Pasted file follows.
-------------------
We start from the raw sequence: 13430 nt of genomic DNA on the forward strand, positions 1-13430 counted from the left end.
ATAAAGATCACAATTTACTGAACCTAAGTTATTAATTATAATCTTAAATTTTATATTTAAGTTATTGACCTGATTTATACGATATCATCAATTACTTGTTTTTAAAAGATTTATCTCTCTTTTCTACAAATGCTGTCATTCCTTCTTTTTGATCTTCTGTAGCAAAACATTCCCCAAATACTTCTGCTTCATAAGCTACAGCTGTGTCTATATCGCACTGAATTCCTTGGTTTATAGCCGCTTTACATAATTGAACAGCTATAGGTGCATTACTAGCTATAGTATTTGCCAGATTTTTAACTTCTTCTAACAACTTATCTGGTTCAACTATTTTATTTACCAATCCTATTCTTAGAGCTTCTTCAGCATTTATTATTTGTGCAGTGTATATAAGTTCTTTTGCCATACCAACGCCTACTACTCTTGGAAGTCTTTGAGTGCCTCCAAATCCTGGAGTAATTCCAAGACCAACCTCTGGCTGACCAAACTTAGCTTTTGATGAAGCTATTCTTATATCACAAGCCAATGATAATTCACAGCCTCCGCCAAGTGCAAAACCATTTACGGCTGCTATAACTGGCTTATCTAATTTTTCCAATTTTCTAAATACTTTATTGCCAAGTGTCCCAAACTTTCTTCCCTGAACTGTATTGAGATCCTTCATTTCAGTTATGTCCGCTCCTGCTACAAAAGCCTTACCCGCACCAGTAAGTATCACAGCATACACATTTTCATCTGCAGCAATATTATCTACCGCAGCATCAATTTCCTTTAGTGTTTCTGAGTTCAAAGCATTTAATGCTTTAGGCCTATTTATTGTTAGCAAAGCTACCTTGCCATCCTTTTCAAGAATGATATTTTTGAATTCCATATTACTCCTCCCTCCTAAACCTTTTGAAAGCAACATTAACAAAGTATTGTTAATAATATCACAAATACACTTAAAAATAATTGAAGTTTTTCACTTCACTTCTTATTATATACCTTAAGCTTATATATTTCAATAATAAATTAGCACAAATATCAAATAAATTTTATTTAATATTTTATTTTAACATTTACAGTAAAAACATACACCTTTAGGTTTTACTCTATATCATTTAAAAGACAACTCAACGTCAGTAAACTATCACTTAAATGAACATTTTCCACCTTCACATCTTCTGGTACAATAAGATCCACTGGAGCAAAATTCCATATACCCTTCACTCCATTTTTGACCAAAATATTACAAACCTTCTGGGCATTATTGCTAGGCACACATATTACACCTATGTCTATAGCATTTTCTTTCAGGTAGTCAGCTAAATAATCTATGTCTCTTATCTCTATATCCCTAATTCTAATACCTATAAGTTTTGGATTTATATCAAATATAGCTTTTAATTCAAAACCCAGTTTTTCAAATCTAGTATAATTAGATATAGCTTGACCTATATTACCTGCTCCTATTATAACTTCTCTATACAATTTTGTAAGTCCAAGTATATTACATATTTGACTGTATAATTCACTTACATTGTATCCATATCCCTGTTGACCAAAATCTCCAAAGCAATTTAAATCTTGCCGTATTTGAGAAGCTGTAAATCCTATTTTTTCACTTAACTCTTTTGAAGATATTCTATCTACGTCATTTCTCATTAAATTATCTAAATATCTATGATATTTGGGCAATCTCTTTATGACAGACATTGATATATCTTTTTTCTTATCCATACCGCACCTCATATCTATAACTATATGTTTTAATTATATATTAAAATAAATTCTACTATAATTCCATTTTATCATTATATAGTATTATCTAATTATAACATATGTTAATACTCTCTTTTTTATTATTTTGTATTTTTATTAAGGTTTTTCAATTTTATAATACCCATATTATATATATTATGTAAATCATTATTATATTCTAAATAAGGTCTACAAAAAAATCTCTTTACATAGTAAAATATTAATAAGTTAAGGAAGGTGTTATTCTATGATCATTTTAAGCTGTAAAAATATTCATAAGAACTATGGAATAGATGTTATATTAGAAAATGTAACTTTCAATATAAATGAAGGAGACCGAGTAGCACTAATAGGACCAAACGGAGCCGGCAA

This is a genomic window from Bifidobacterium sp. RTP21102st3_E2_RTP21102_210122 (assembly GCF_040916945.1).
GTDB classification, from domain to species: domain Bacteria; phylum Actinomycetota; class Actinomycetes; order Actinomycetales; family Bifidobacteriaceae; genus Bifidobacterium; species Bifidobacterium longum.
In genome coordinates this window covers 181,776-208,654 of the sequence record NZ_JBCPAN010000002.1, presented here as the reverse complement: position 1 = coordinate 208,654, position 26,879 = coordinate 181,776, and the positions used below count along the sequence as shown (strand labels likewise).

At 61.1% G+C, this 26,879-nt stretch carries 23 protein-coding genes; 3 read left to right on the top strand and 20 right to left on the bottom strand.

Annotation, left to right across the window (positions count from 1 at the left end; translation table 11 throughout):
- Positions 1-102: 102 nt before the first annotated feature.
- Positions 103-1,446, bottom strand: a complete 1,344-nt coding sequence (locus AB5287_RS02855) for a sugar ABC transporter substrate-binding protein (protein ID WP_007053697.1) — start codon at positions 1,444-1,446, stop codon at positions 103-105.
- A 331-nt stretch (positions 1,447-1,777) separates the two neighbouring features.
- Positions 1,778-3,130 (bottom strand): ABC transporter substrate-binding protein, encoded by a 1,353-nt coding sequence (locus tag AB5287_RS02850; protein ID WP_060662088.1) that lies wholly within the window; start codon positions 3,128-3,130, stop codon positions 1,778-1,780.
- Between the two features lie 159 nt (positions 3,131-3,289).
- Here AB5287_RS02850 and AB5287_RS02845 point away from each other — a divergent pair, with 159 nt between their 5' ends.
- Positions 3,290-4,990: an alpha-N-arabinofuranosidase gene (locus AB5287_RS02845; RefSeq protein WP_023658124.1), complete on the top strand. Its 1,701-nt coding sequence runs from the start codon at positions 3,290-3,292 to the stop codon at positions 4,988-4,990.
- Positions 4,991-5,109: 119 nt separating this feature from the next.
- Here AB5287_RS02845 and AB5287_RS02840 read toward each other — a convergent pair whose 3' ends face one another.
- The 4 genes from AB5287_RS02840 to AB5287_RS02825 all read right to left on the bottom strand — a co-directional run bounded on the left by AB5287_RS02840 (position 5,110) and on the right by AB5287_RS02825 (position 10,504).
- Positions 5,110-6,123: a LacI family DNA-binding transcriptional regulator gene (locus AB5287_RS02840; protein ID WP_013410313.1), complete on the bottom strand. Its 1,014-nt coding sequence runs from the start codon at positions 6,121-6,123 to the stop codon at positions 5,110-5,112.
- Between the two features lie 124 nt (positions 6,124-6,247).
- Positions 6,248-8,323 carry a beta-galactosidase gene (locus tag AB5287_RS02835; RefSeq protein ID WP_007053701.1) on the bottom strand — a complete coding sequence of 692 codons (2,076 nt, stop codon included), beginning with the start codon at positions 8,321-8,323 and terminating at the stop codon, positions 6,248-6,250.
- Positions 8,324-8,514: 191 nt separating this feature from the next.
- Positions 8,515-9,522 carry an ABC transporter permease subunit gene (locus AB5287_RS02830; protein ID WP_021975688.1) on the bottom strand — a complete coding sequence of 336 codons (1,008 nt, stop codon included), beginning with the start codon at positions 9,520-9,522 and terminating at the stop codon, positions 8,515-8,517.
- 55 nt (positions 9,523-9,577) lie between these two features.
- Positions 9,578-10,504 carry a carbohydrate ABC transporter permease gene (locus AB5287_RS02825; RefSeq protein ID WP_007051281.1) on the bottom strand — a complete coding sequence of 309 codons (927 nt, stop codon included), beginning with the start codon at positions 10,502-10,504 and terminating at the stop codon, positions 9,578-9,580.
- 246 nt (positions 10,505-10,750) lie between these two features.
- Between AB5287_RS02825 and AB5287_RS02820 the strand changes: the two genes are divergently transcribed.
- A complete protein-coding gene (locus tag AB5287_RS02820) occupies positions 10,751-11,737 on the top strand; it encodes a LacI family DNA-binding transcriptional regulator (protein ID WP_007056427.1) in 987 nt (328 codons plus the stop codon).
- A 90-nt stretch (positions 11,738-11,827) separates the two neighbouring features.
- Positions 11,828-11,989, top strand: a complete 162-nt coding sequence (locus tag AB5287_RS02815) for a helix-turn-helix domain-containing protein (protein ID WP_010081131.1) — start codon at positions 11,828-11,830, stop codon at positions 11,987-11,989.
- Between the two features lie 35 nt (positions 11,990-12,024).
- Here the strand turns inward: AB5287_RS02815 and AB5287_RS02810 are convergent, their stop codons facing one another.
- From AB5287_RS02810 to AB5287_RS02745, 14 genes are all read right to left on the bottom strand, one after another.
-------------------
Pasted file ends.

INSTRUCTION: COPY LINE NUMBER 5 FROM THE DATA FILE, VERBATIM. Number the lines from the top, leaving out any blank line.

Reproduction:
In genome coordinates this window covers 181,776-208,654 of the sequence record NZ_JBCPAN010000002.1, presented here as the reverse complement: position 1 = coordinate 208,654, position 26,879 = coordinate 181,776, and the positions used below count along the sequence as shown (strand labels likewise).